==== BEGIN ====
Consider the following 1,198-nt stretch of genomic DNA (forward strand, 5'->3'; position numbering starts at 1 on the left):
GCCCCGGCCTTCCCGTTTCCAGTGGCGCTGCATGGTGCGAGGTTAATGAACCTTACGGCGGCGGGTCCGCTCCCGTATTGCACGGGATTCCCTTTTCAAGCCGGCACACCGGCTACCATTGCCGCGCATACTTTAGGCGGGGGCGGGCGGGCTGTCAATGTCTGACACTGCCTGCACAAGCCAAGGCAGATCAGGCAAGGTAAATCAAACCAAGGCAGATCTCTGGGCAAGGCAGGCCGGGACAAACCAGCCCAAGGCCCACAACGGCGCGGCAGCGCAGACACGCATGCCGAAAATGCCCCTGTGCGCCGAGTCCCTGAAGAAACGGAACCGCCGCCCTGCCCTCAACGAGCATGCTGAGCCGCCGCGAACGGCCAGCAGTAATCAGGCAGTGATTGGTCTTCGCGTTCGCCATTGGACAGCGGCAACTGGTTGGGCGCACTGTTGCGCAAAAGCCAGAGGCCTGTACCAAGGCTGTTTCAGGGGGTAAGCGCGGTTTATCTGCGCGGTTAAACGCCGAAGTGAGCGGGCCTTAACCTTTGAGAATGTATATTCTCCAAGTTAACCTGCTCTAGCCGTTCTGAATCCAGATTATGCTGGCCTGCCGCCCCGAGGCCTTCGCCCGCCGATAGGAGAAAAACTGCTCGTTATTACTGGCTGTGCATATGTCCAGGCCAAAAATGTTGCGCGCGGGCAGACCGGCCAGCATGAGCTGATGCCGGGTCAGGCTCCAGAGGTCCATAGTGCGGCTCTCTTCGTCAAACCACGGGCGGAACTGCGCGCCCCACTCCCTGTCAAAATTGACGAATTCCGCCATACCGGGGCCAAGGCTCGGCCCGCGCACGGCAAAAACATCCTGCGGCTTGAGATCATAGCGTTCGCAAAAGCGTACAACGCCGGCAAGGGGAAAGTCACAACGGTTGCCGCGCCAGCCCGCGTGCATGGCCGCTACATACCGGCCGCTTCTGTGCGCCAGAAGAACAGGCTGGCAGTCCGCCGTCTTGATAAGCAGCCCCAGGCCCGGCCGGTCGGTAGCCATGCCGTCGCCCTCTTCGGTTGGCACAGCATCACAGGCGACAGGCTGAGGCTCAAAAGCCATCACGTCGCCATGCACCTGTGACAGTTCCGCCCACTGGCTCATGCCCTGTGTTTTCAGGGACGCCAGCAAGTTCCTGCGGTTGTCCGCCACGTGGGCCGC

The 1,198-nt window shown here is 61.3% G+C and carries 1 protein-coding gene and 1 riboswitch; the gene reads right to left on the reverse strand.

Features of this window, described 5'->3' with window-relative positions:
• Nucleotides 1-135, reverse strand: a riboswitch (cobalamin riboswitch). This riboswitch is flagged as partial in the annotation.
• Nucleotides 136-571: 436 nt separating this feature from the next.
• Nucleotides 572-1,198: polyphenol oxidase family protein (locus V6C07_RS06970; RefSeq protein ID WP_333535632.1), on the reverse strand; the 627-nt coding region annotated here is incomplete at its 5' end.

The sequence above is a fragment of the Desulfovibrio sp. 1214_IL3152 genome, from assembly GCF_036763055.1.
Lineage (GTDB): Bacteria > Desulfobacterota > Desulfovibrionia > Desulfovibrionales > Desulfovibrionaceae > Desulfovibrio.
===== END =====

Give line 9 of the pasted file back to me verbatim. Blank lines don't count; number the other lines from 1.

Lineage (GTDB): Bacteria > Desulfobacterota > Desulfovibrionia > Desulfovibrionales > Desulfovibrionaceae > Desulfovibrio.